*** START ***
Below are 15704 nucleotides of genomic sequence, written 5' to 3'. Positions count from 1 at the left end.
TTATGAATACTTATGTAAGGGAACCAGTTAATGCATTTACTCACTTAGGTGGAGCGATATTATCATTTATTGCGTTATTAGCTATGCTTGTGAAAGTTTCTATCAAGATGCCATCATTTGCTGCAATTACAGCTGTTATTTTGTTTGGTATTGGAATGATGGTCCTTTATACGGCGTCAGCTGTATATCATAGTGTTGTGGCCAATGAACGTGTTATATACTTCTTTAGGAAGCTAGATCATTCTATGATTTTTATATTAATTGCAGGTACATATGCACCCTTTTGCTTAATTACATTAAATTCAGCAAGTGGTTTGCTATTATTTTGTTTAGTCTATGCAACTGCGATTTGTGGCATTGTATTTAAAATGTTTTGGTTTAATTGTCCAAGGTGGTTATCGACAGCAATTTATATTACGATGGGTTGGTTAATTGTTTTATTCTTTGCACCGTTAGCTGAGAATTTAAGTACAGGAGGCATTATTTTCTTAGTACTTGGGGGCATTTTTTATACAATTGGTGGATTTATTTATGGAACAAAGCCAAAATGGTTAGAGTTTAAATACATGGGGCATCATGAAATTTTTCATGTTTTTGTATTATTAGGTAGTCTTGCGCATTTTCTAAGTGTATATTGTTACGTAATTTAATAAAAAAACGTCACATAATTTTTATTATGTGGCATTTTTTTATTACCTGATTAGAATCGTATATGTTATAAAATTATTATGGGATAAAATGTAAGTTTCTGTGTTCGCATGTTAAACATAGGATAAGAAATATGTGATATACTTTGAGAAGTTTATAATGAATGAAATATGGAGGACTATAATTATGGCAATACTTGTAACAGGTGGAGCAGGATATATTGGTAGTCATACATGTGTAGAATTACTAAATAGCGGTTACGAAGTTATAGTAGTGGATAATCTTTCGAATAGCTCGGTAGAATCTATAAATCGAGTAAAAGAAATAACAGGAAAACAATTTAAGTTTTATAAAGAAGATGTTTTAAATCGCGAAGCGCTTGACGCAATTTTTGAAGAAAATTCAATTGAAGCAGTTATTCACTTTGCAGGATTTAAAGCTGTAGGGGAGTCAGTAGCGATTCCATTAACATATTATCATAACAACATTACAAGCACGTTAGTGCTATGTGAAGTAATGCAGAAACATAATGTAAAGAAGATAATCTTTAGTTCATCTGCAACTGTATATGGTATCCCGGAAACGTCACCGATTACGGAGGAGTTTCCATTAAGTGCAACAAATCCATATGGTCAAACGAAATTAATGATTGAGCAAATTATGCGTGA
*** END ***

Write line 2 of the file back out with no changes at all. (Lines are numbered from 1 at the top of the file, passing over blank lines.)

TTATGAATACTTATGTAAGGGAACCAGTTAATGCATTTACTCACTTAGGTGGAGCGATATTATCATTTATTGCGTTATTAGCTATGCTTGTGAAAGTTTCTATCAAGATGCCATCATTTGCTGCAATTACAGCTGTTATTTTGTTTGGTATTGGAATGATGGTCCTTTATACGGCGTCAGCTGTATATCATAGTGTTGTGGCCAATGAACGTGTTATATACTTCTTTAGGAAGCTAGATCATTCTATGATTTTTATATTAATTGCAGGTACATATGCACCCTTTTGCTTAATTACATTAAATTCAGCAAGTGGTTTGCTATTATTTTGTTTAGTCTATGCAACTGCGATTTGTGGCATTGTATTTAAAATGTTTTGGTTTAATTGTCCAAGGTGGTTATCGACAGCAATTTATATTACGATGGGTTGGTTAATTGTTTTATTCTTTGCACCGTTAGCTGAGAATTTAAGTACAGGAGGCATTATTTTCTTAGTACTTGGGGGCATTTTTTATACAATTGGTGGATTTATTTATGGAACAAAGCCAAAATGGTTAGAGTTTAAATACATGGGGCATCATGAAATTTTTCATGTTTTTGTATTATTAGGTAGTCTTGCGCATTTTCTAAGTGTATATTGTTACGTAATTTAATAAAAAAACGTCACATAATTTTTATTATGTGGCATTTTTTTATTACCTGATTAGAATCGTATATGTTATAAAATTATTATGGGATAAAATGTAAGTTTCTGTGTTCGCATGTTAAACATAGGATAAGAAATATGTGATATACTTTGAGAAGTTTATAATGAATGAAATATGGAGGACTATAATTATGGCAATACTTGTAACAGGTGGAGCAGGATATATTGGTAGTCATACATGTGTAGAATTACTAAATAGCGGTTACGAAGTTATAGTAGTGGATAATCTTTCGAATAGCTCGGTAGAATCTATAAATCGAGTAAAAGAAATAACAGGAAAACAATTTAAGTTTTATAAAGAAGATGTTTTAAATCGCGAAGCGCTTGACGCAATTTTTGAAGAAAATTCAATTGAAGCAGTTATTCACTTTGCAGGATTTAAAGCTGTAGGGGAGTCAGTAGCGATTCCATTAACATATTATCATAACAACATTACAAGCACGTTAGTGCTATGTGAAGTAATGCAGAAACATAATGTAAAGAAGATAATCTTTAGTTCATCTGCAACTGTATATGGTATCCCGGAAACGTCACCGATTACGGAGGAGTTTCCATTAAGTGCAACAAATCCATATGGTCAAACGAAATTAATGATTGAGCAAATTATGCGTGA